Similarity Continua and Criteria in Memetic Theory and Analysis


  • Dr Steven Jan University of Huddersfield


Similarity, memetics, museme, Earth-Mover’s Distance, mutation


The aim of this article is to schematize and quantify certain of the similarity relationships which are relevant to the application of memetics to music, in order to sketch a methodology by which evolutionarily significant resemblances (particularly in the melodic dimension) might be evaluated. The degree of similarity between two musical patterns is central in memetics, because the determination of whether homology (similarity resulting from replication), as opposed to analogy (similarity arising fortuitously), is operative in particular transmission situations often hinges upon it. After outlining David Cope’s five categories of melodic similarity and relating them to memetics, the Earth-Mover’s Distance (EMD) metric is discussed and its relevance to the psychological, evolutionary, and neurobiological aspects of similarity is evaluated. It is argued that the EMD may be used to quantify both the perceptual-cognitive salience intrinsic to musemes, and the effort required in mutating a museme from a “source” (evolutionarily earlier) to a “copy” (evolutionarily later) form, the latter understood as an index of similarity. These ideas are brought together by means of an analysis of a short passage from the finale of Beethoven’s Piano Sonata op. 106 (“Hammerklavier”), which applies various weighting schemes to the EMD calculations.

Author Biography

Dr Steven Jan, University of Huddersfield

Steven Jan is Senior Lecturer in Music at the University of Huddersfield. He studied music at the University of Leeds and went on to complete a PhD there, entitled ‘Aspects of Mozart’s Music in G Minor: Toward the Identification of Common Structural and Compositional Characteristics’, under the supervision of Professor Julian Rushton. The dissertation was published by Garland in 1995 in their Outstanding Dissertations in Music from British Universities series. Before joining the Music Department at Huddersfield, he taught at the University of East Anglia and the Royal Northern College of Music. His research interests lie in the fields of late-eighteenth and early-nineteenth century music, theory and analysis, computer-aided musicology, and the application to music of theoretical and analytical perspectives drawn from evolutionary theory, particularly the ‘meme’ paradigm first expounded in Richard Dawkins’ The Selfish Gene. His The Memetics of Music: A Neo-Darwinian View of Musical Structure and Culture, the first book-length exposition of this subject, was published in 2007 by Ashgate. He has published articles in Music Analysis, the International Journal of Musicology, the Journal of the Royal Musical Association, Computer Music Journal, Musicae Scientiae, Music Theory Online, Interdisciplinary Science Reviews, the Journal of Music Research Online and Language and Cognition.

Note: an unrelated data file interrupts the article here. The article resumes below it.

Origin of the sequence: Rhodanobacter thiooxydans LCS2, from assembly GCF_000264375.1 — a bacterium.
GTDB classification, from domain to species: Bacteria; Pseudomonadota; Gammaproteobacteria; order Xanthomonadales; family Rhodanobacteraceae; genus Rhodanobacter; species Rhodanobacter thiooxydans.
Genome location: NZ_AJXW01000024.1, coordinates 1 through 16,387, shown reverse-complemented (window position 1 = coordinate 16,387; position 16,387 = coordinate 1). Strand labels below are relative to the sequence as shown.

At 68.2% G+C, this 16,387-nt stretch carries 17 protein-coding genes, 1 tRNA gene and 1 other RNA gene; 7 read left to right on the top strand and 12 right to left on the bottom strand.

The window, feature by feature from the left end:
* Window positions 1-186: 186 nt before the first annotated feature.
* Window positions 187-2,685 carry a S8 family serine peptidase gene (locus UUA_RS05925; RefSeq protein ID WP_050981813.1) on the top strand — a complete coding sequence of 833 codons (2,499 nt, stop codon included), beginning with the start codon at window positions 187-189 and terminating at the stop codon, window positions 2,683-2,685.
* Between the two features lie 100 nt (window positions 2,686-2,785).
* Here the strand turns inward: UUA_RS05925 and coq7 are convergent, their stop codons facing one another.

How to Cite

Jan, S. B. (2022). Similarity Continua and Criteria in Memetic Theory and Analysis. Journal of Music Research Online, 5. Retrieved from